Brian Slesinsky (bslesins) Sun 21 Apr 02 18:23
The decapitation thing is sort of a cut-rate knockoff of a cold war nuclear scare. I suppose the difference is that the other side is crazier. Then again, before we had hindsight, maybe the sanity of soviet premiers wasn't so certain either.
Jon Lebkowsky (jonl) Sun 21 Apr 02 20:07
You can also find the speech at http://www.viridiandesign.org/notes/301-350/00309_cfp_speech.html
Paulina Borsook (loris) Mon 22 Apr 02 00:17
it's 'jon' not 'john' callas, btw [g]
Bob 'rab' Bickford (rab) Mon 22 Apr 02 11:56
Gawd, I haven't been to Toad Hall for.... what, almost ten years?!? How is the old place? He was doing some remodelling work when I was last there.....
Amazon.com sales ranking: 1,304,455 (wendyg) Mon 22 Apr 02 21:50
Fred von Lohmann is certainly good on copyright; less impressed with his social skills after inviting him to join me and Lenny Foner in conversation at last October's P2P and watching him angle his chair towartd Lenny and talk only to him for more than half an hour... wg
Gail Williams (gail) Mon 22 Apr 02 22:09
Gail Williams (gail) Mon 22 Apr 02 22:13
I'm looking over some of the notes I didn't post. During Bruce Sterling I didn't take notes, since his delivery is tough to convey, he posts the speech anyway, and it's more fun to laugh than annotate.
Martha Soukup (soukup) Mon 22 Apr 02 23:08
Well, I'd talk to Lenny for half an hour but it's just because I've only seen him once or twice in five years.
Gail Williams (gail) Tue 23 Apr 02 00:02
Notes from health privacy session, Thursday: Dr. G Fowler addressed genetic privacy. http://www.geneforum.org/ Oregon genetic privacy site. 300 million samples are held in the nation's tissue banks. "You look like a room of healthy normal people, your tissue samples should each show five bad genes on the average..." and the data may pose privacy risks to your blood relatives, he told us. Privacy is sometimes breached to give patients needed care when something is identified in a survey of tissue samples. Privacy is also breached sometimes after studies, to find out what the subjects died of if they are dead. Some flexibility has been part of the system so far, though federal studies are better protected than those paid for in other ways. Who owns genetic information? Oregon had tried to establish that your genetic material is yours. Question is still a good one. Who owns your tissue or blood sample? Who owns the information? Do your relatives, cops, doctors, the military, the courts have rights to the information or the tissue? Should pharmaceutical companies have rights to your data? How do we protect people from documented discrimination while letting research continue? On the geneforum site, people overwhelmingly felt that violations should be felonies, though they are only minor misdemeanors under Oregon law. When you are sick, you want all useful access to your records. The society in general wants research, wants epidemiology if there is an outbreak of a communicable disease, and wants privacy. These needs may conflict. Opt in consent for release to your employer is a strong value, and is currently at risk during HIPAA review. 13% of our GDP is health. Every health plan will have a staff privqcy expert by next year. There's a huge demand for HIPAA privacy officers in health institutions. Background in short is that Congress failed to pass a privacy bill to go with new computerized reimbursement and medicare payments systems for hospitals, and lacking legislation the HIPAA rule went into effect as a consequence. It was drafted by Clinton administration late in 2000. At first it seemed Bush would overturn all of it, but he retained most major sections. The Bush changes, even though fewer than expected, would weaken the federal health privacy regulation, and the final day for comment is this FRIDAY, the 26th. There's a letter-writing campaign with a focus on two issues, both eliminating written consent before medical records are disclosed, and permitting health plans and drug stores to engage in marketing without having to get permission To see an advocate's point of view and to get letter writing help, see http://healthprivacy.org or for the HMO view, see http://www.aahp.org To read the regulation and call for comments itself, see http://www.hhs.gov/ocr/hipaa The Bush changes also gave parents more rights to the medical records of their kids (including reproductive and mental health records) but set it up so that more protective state laws exist, they take precedence, so that was a relief to many who'd expected him to force that policy nationally. The Kaiser rep -- Mary Henderson -- spoke of quandaries and over-zealous regulations, such as a proposed rule that listed kinds of private data which must not go with medical data for research. The list included date of birth (needed to understand age-related desease) and location of treatment (needed by institution to redress any problems at specific facilities). These costs of compliance were interesting. One interesting question was about the DNA collected to identify victims in the world trade towers and whether the feds would keep the data even though it could reveal secrets of the living relatives. The panelists didn't know what the status is, but the relatives should follow up. It was a worthwhile round-up and there is time to act on the federal regulations.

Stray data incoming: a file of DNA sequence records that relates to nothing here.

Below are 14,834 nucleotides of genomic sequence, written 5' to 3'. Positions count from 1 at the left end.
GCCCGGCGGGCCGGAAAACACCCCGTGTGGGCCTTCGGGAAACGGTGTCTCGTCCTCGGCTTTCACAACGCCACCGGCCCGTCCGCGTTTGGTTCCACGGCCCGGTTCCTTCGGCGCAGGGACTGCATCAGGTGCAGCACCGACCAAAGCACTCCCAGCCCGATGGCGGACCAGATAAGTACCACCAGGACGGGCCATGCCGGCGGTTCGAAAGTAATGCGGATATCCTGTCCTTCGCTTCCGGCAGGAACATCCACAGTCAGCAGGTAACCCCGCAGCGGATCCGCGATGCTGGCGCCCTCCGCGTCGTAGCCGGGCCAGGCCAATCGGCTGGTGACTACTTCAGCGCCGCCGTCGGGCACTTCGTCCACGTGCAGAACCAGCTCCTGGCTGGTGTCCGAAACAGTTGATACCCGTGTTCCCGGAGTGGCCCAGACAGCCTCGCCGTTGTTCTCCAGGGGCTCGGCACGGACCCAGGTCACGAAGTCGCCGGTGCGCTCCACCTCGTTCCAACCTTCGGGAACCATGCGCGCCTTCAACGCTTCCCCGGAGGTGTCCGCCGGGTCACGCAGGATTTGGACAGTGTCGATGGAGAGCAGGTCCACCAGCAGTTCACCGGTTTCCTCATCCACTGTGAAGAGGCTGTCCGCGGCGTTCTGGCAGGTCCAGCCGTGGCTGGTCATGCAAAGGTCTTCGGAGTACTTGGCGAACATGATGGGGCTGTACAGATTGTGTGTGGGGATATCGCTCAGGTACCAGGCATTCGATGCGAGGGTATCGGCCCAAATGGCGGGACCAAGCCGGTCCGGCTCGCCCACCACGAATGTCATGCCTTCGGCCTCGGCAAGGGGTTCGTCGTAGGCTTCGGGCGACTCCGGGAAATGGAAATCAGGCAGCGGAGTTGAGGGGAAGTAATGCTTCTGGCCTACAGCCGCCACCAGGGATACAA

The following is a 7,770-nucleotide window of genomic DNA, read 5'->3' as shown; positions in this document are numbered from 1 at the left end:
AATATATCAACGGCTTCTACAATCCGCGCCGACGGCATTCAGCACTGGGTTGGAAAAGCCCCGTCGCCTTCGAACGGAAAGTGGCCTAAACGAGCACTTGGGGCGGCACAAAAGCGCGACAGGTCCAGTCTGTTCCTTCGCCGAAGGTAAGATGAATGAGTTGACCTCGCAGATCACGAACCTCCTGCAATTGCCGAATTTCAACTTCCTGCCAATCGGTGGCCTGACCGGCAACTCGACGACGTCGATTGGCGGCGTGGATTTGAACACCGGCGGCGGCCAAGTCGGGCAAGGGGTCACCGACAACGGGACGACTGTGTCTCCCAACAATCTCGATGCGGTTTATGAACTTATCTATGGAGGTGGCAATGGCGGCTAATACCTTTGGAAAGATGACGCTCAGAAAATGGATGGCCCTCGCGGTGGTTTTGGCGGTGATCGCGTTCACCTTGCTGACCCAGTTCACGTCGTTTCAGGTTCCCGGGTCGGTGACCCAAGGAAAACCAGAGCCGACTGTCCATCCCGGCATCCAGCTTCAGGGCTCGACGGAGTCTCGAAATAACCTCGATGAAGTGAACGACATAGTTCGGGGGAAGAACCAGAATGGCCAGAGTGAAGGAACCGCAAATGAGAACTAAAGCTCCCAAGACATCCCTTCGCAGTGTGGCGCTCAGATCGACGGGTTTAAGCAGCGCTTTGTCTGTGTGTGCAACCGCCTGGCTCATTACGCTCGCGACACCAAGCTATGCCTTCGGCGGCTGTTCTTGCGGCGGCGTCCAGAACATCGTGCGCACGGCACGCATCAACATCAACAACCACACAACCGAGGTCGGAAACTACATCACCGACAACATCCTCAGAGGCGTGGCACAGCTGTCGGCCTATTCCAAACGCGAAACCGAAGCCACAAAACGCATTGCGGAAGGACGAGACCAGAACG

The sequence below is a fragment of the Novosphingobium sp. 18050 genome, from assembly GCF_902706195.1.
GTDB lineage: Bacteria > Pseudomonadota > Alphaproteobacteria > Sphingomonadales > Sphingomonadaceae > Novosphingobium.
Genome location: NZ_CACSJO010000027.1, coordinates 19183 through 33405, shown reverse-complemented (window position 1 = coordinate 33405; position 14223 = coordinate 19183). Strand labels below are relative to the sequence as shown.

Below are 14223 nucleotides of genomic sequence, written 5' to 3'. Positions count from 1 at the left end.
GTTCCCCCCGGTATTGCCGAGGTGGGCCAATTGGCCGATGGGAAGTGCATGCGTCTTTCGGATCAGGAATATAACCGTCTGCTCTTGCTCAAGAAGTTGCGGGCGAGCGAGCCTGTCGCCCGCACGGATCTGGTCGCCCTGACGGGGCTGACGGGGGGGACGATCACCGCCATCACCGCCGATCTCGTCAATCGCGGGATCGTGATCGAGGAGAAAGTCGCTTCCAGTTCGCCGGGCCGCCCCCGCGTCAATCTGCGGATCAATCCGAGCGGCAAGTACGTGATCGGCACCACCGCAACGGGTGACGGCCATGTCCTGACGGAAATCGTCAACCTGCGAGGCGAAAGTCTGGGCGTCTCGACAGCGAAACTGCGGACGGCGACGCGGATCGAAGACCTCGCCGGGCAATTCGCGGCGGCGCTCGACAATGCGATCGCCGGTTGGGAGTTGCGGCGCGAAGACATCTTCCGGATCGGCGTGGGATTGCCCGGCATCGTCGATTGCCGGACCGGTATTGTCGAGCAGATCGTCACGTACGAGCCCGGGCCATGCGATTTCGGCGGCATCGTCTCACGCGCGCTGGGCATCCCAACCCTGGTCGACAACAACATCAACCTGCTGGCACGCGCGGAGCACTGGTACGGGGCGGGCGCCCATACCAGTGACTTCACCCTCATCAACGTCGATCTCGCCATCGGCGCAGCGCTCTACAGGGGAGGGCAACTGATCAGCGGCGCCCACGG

Amazon.com sales ranking: 1,304,455 (wendyg) Tue 23 Apr 02 07:15
soukup: so would I. but would you ignore ME? wg
Martha Soukup (soukup) Tue 23 Apr 02 11:32
Gail Williams (gail) Tue 23 Apr 02 11:34
I know I don't.
Jon Lebkowsky (jonl) Tue 23 Apr 02 13:24
Ignore who? heh.
Declan McCullagh (declan) Fri 17 May 02 07:30
I've finally (sorry for the delay) posted my CFP and Politech dinner photos on mccullagh.org... CFP photos: http://www.mccullagh.org/theme/cfp02-highlights.html http://www.mccullagh.org/theme/cfp02.html http://www.mccullagh.org/theme/eff-pioneer-awards-apr02.html http://www.mccullagh.org/theme/bigbrother-apr02.html Politech dinner: http://www.mccullagh.org/theme/politech-dinner-apr02.html
Gail Williams (gail) Fri 17 May 02 10:04
Gail Williams (gail) Thu 27 Mar 03 15:44
This event is about to unfold (during wartime!) for 2003. The line-up is interesting, all kinds of people and issues to catch your eye: http://www.cfp2003.org/ Wish i could be there. Some of these sound great, some classic CFP fodder, some new and exciting -- here's a smattering of sessions: The Patriot II and Electronic Surveillance Internet Architecture & Free Speech Human Rights and the Internet China - Internet Filtering and Free Expression Promoting Human Rights Online During Wartime Video Surveillance Tour of Manhattan by the Surveillance Camera Players Can Free Speech Survive the New Intellectual Property Regimes
Jon Lebkowsky (jonl) Thu 27 Mar 03 19:05
I can't be there, but I will be in Santa Clara Apr 21-25 for Emerging Technology. We should set up something for that one, too...?